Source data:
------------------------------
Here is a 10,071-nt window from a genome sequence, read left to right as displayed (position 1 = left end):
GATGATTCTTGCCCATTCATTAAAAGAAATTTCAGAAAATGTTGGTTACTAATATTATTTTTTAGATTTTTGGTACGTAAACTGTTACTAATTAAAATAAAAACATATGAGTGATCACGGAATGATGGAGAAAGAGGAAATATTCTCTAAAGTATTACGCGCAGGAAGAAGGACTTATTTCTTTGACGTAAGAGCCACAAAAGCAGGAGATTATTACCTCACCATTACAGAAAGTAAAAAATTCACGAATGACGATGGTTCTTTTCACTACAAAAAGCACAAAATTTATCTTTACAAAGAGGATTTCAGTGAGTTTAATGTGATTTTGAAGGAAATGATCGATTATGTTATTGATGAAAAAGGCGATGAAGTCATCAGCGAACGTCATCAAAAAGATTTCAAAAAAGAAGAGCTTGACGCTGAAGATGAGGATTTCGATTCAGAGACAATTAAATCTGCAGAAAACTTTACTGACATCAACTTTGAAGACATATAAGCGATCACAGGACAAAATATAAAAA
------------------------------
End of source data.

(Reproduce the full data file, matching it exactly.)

Here is a 10,071-nt window from a genome sequence, read left to right as displayed (position 1 = left end):
GATGATTCTTGCCCATTCATTAAAAGAAATTTCAGAAAATGTTGGTTACTAATATTATTTTTTAGATTTTTGGTACGTAAACTGTTACTAATTAAAATAAAAACATATGAGTGATCACGGAATGATGGAGAAAGAGGAAATATTCTCTAAAGTATTACGCGCAGGAAGAAGGACTTATTTCTTTGACGTAAGAGCCACAAAAGCAGGAGATTATTACCTCACCATTACAGAAAGTAAAAAATTCACGAATGACGATGGTTCTTTTCACTACAAAAAGCACAAAATTTATCTTTACAAAGAGGATTTCAGTGAGTTTAATGTGATTTTGAAGGAAATGATCGATTATGTTATTGATGAAAAAGGCGATGAAGTCATCAGCGAACGTCATCAAAAAGATTTCAAAAAAGAAGAGCTTGACGCTGAAGATGAGGATTTCGATTCAGAGACAATTAAATCTGCAGAAAACTTTACTGACATCAACTTTGAAGACATATAAGCGATCACAGGACAAAATATAAAAA